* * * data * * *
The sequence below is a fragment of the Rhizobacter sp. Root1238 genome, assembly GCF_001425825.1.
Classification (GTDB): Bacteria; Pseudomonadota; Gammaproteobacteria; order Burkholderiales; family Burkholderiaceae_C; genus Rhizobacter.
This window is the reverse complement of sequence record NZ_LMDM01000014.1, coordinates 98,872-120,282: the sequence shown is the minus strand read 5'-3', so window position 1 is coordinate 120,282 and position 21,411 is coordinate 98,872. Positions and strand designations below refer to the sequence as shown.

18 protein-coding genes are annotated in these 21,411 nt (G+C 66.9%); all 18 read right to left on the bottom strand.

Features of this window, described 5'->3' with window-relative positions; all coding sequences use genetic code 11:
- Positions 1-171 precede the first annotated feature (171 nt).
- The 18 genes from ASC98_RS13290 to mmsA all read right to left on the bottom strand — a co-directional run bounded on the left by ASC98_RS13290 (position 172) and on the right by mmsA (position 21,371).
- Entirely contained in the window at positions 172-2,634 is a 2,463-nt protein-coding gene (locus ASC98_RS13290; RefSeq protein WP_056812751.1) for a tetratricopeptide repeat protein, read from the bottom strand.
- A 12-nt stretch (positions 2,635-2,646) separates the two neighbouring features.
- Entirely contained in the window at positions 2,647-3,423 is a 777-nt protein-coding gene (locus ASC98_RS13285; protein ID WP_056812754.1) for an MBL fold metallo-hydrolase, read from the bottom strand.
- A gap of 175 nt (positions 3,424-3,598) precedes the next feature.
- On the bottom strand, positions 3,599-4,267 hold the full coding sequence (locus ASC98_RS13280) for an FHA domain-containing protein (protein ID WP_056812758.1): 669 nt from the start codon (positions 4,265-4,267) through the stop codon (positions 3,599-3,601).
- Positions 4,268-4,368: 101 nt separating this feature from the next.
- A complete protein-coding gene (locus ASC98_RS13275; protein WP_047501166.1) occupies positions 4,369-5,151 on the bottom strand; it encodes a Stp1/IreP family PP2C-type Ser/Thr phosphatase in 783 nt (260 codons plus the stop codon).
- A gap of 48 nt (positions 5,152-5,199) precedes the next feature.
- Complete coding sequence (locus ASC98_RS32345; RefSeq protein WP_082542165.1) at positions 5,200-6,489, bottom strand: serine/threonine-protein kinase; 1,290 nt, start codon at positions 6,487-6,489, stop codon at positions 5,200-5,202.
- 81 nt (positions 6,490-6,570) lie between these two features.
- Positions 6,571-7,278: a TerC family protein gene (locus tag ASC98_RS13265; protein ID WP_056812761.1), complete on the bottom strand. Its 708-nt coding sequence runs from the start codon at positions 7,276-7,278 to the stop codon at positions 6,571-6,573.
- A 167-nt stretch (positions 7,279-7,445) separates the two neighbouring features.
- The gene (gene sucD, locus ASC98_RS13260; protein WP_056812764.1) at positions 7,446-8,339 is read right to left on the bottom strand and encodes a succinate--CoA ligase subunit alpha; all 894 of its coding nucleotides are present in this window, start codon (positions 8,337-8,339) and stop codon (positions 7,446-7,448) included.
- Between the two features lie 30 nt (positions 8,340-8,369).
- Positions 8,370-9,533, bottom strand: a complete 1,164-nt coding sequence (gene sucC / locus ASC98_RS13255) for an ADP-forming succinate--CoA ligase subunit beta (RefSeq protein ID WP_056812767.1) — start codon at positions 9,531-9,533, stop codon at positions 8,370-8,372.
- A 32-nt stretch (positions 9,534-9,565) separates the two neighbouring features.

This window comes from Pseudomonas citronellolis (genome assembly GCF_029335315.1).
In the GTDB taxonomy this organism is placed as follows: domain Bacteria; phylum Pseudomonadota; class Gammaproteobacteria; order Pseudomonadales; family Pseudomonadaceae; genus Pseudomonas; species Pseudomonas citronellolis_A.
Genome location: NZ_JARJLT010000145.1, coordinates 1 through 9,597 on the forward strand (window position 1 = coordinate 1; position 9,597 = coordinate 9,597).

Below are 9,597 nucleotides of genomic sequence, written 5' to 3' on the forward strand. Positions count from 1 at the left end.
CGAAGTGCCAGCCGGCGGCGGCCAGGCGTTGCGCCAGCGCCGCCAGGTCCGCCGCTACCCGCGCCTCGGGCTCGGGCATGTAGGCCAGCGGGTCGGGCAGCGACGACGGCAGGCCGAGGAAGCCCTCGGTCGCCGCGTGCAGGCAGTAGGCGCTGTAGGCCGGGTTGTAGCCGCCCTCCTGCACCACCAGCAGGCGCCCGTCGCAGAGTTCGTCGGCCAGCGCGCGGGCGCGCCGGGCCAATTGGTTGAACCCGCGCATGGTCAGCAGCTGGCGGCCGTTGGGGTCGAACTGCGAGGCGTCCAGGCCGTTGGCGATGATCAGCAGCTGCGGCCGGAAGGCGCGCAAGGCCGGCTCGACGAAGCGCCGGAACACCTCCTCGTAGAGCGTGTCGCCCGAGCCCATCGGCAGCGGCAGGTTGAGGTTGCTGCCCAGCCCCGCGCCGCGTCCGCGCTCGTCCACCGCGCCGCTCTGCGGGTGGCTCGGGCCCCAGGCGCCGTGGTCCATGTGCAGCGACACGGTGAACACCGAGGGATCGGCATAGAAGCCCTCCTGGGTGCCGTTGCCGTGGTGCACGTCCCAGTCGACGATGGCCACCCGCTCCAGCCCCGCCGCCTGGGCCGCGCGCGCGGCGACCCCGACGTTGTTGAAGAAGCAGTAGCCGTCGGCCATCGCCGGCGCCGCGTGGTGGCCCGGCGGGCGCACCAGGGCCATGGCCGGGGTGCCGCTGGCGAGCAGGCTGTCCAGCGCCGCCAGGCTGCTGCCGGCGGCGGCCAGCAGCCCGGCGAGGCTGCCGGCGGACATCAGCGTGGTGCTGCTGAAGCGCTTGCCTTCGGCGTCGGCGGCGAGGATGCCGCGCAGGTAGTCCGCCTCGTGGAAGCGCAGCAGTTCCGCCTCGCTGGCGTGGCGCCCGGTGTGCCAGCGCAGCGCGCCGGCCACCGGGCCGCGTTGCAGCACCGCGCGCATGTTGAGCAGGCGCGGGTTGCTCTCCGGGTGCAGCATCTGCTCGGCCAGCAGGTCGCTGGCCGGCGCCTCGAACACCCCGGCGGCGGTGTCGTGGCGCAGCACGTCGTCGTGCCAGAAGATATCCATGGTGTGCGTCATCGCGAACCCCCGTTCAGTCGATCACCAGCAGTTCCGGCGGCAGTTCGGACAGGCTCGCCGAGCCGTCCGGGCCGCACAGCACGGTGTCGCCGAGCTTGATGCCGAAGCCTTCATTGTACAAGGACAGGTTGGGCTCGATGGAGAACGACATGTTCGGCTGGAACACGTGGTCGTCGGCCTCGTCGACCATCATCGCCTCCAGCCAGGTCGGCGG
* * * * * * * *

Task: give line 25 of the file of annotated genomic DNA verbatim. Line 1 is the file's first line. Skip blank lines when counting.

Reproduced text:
In the GTDB taxonomy this organism is placed as follows: domain Bacteria; phylum Pseudomonadota; class Gammaproteobacteria; order Pseudomonadales; family Pseudomonadaceae; genus Pseudomonas; species Pseudomonas citronellolis_A.